Negotiators Struggle With Details in Final Gainful Employment Neg Reg

By Allie Bidwell, NASFAA Senior Reporter

Higher education stakeholders gathered for the final negotiated rulemaking session on gainful employment struggled to make progress toward a consensus on Monday, as discussions jumped between topics and slowed on several details around how and for which groups of students the regulations would be applied.

During the first day of the third and final negotiated rulemaking, or neg reg, session, the Department of Education (ED) presented its proposed changes to draft regulatory language. Previously, ED had proposed applying the gainful employment rule to all educational programs. A central proposal in the new regulatory language is to change that scope to apply to just undergraduate programs, excluding graduate programs. ED also proposed including a loan repayment rate in addition to debt-to-earnings ratios to evaluate the student outcomes of various programs. The specifics of calculating that rate, however, are still to be determined.

The committee began by discussing the scope and purpose of the regulations—and whether excluding graduate programs could be justified—but switched gears to review other issue papers on debt-to-earnings and repayment rate metrics, as well as any sanctions to be imposed on schools not meeting the proposed benchmarks. Several negotiators said it would be difficult to discuss the scope and purpose of the regulations without first going through the other issues.

Many committee members took issue with eliminating graduate programs from the regulations because they said graduate students deserved to be informed of the quality of their programs, just like undergraduate students. On the other hand, some said graduate students are presumed to be more mature and savvy, and can make more informed decisions than someone who is encountering higher education for the first time. ED also made the case that excluding graduate programs would simplify the overall process and ease the administrative burden to some degree.

On the calculation of repayment rates, an ED official walked the group through the different potential mathematical methods for setting a threshold for the regulations, focusing mainly on box plots—a way to depict numerical data on a graph.

The group drifted throughout the day, however, in discussions on whether the regulations should use the word "threshold," "standard," or some other language to describe the evaluation of educational programs' performance. They also debated the merit of ED's request for feedback on the concept of   only calculating debt-to-earnings ratios and repayment rates based on the outcomes of graduates with GPAs in the top 50 percent of students completing a program.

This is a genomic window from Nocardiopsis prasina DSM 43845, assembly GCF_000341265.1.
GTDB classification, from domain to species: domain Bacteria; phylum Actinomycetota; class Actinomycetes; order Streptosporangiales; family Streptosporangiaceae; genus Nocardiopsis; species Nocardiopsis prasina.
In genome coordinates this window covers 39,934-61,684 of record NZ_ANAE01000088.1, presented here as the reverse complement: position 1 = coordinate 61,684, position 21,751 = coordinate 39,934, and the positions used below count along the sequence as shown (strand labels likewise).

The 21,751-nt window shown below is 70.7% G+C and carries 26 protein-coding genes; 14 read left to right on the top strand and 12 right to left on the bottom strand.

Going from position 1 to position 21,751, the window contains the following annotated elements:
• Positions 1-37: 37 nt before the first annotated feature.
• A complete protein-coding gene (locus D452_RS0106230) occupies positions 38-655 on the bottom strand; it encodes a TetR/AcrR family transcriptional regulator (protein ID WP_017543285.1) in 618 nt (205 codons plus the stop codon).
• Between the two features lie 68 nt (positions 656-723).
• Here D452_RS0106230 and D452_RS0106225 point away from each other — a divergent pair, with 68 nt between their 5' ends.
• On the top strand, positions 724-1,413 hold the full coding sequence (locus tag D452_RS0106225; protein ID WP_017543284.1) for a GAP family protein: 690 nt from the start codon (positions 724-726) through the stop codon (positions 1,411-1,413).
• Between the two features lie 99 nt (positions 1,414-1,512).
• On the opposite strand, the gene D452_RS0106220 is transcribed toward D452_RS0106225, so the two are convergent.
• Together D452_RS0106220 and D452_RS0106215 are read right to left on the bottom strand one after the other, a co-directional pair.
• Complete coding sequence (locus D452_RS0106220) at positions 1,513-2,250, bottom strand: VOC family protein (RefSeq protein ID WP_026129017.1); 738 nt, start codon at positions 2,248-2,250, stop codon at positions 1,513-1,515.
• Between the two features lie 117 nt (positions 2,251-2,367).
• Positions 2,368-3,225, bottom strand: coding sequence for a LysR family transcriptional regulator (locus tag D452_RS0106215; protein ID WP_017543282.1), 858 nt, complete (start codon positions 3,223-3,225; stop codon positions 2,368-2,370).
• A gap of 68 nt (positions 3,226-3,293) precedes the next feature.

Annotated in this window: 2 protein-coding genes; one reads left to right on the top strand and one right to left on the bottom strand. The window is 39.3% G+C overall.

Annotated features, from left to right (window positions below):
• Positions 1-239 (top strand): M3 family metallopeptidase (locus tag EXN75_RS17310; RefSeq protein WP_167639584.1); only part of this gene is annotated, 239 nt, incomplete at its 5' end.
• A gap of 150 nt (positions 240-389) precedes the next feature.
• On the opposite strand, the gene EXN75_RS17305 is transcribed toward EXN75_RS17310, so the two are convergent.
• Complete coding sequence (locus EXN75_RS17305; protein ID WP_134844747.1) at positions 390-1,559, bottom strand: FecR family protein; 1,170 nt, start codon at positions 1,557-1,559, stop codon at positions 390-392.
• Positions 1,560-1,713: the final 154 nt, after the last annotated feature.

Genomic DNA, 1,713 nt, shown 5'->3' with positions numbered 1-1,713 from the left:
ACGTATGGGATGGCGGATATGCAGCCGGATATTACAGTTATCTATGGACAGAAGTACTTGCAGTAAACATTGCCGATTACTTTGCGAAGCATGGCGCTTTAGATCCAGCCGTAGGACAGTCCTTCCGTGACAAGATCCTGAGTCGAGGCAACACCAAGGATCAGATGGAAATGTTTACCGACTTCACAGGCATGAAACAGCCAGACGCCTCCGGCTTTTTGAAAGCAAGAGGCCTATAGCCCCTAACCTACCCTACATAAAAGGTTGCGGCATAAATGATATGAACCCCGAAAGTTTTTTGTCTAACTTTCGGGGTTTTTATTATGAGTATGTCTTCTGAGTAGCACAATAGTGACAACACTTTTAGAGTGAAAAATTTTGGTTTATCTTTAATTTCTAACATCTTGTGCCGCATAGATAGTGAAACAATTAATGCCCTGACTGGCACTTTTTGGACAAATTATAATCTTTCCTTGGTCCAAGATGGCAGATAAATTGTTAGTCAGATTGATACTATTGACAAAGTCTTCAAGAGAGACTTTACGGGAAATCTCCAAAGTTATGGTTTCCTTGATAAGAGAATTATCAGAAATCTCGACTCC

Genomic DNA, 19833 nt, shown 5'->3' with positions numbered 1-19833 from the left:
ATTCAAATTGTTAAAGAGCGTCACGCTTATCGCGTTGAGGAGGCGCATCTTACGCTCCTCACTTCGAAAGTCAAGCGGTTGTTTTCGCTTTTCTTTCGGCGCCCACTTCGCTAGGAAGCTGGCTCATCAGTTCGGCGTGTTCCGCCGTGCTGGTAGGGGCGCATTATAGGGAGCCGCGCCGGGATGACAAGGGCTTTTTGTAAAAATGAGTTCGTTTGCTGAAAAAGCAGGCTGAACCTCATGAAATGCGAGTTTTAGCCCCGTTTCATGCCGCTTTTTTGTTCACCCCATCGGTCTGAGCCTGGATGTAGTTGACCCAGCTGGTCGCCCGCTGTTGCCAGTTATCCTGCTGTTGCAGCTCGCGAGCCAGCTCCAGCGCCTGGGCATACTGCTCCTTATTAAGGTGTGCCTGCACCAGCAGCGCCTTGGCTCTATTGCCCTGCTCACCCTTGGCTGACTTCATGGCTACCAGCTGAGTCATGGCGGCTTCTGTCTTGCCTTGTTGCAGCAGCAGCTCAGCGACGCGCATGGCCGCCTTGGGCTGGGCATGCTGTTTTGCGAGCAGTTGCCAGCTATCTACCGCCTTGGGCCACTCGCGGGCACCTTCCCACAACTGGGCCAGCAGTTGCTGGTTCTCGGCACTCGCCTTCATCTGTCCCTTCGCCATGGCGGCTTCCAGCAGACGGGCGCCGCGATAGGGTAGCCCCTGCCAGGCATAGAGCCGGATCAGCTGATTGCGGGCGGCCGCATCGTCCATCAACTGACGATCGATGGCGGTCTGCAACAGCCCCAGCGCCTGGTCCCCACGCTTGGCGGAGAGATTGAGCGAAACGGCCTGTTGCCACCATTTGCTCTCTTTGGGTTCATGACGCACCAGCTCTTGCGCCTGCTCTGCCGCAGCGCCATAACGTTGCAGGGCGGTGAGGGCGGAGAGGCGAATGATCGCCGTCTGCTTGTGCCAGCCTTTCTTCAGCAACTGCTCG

"I oppose this both philosophically and logistically," said Kelly Morrissey, director of financial aid at Mount Wachusett Community College.

Other negotiators contended that looking only at a subset of students—although not necessarily just the top half—would eliminate outliers that could, in their opinion, give an inaccurate picture of a program's outcomes.

Jeff Arthur, vice president of regulatory affairs and chief information officer at ECPI University, for example, offered an alternative to ED's top 50 percent GPA idea. Instead, he suggested excluding from the median wage calculation those completers whose incomes fell in the bottom 25 percent, noting that such a change would address concerns about pay discrimination, self-employment, tip-based income, and other factors that could skew results if the entire student population was used.

Neal Heller, CEO and president of the Hollywood Institute of Beauty Careers, said that change "wipes all [those concerns] clean in one fell swoop."

"I think it's a real opportunity for us to actually come to consensus on something, and address what is a real issue," he said. "It is not going to be addressed by a disclaimer."

While many committee members tentatively supported the idea, others, including Morrissey, said they would like to see more data to back up the specific proposal to eliminate the bottom 25 percent of students.

The group will continue its discussions on Tuesday, with the goal of reaching consensus by Thursday. If the group fails to reach consensus, ED will write the regulations as it sees fit, presumably taking into account discussions from throughout the neg reg process, and publish a Notice of Proposed Rulemaking for public comment.


Publication Date: 3/13/2018

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